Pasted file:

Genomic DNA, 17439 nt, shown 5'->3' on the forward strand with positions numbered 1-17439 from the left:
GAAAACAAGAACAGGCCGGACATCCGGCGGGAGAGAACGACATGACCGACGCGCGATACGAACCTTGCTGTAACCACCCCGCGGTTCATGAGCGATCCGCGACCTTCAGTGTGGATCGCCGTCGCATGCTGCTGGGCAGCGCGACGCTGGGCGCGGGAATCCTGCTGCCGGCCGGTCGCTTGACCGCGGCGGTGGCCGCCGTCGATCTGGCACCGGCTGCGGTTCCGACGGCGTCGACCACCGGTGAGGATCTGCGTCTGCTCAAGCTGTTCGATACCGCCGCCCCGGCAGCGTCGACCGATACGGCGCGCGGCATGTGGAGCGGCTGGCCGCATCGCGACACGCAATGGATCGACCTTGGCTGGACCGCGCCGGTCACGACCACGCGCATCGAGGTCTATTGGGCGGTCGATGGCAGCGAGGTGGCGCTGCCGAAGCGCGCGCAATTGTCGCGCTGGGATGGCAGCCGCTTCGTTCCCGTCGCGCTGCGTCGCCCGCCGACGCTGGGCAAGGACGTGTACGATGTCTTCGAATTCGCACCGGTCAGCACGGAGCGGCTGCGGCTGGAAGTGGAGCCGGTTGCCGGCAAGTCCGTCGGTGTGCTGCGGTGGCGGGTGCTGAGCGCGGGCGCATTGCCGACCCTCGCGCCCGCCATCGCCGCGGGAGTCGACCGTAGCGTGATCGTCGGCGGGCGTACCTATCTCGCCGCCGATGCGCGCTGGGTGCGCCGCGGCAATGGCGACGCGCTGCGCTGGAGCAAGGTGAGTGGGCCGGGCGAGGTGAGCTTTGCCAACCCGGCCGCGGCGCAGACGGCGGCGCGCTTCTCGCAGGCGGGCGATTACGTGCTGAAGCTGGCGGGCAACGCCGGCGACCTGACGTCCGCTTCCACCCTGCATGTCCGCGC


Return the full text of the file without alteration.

Genomic DNA, 17439 nt, shown 5'->3' on the forward strand with positions numbered 1-17439 from the left:
GAAAACAAGAACAGGCCGGACATCCGGCGGGAGAGAACGACATGACCGACGCGCGATACGAACCTTGCTGTAACCACCCCGCGGTTCATGAGCGATCCGCGACCTTCAGTGTGGATCGCCGTCGCATGCTGCTGGGCAGCGCGACGCTGGGCGCGGGAATCCTGCTGCCGGCCGGTCGCTTGACCGCGGCGGTGGCCGCCGTCGATCTGGCACCGGCTGCGGTTCCGACGGCGTCGACCACCGGTGAGGATCTGCGTCTGCTCAAGCTGTTCGATACCGCCGCCCCGGCAGCGTCGACCGATACGGCGCGCGGCATGTGGAGCGGCTGGCCGCATCGCGACACGCAATGGATCGACCTTGGCTGGACCGCGCCGGTCACGACCACGCGCATCGAGGTCTATTGGGCGGTCGATGGCAGCGAGGTGGCGCTGCCGAAGCGCGCGCAATTGTCGCGCTGGGATGGCAGCCGCTTCGTTCCCGTCGCGCTGCGTCGCCCGCCGACGCTGGGCAAGGACGTGTACGATGTCTTCGAATTCGCACCGGTCAGCACGGAGCGGCTGCGGCTGGAAGTGGAGCCGGTTGCCGGCAAGTCCGTCGGTGTGCTGCGGTGGCGGGTGCTGAGCGCGGGCGCATTGCCGACCCTCGCGCCCGCCATCGCCGCGGGAGTCGACCGTAGCGTGATCGTCGGCGGGCGTACCTATCTCGCCGCCGATGCGCGCTGGGTGCGCCGCGGCAATGGCGACGCGCTGCGCTGGAGCAAGGTGAGTGGGCCGGGCGAGGTGAGCTTTGCCAACCCGGCCGCGGCGCAGACGGCGGCGCGCTTCTCGCAGGCGGGCGATTACGTGCTGAAGCTGGCGGGCAACGCCGGCGACCTGACGTCCGCTTCCACCCTGCATGTCCGCGC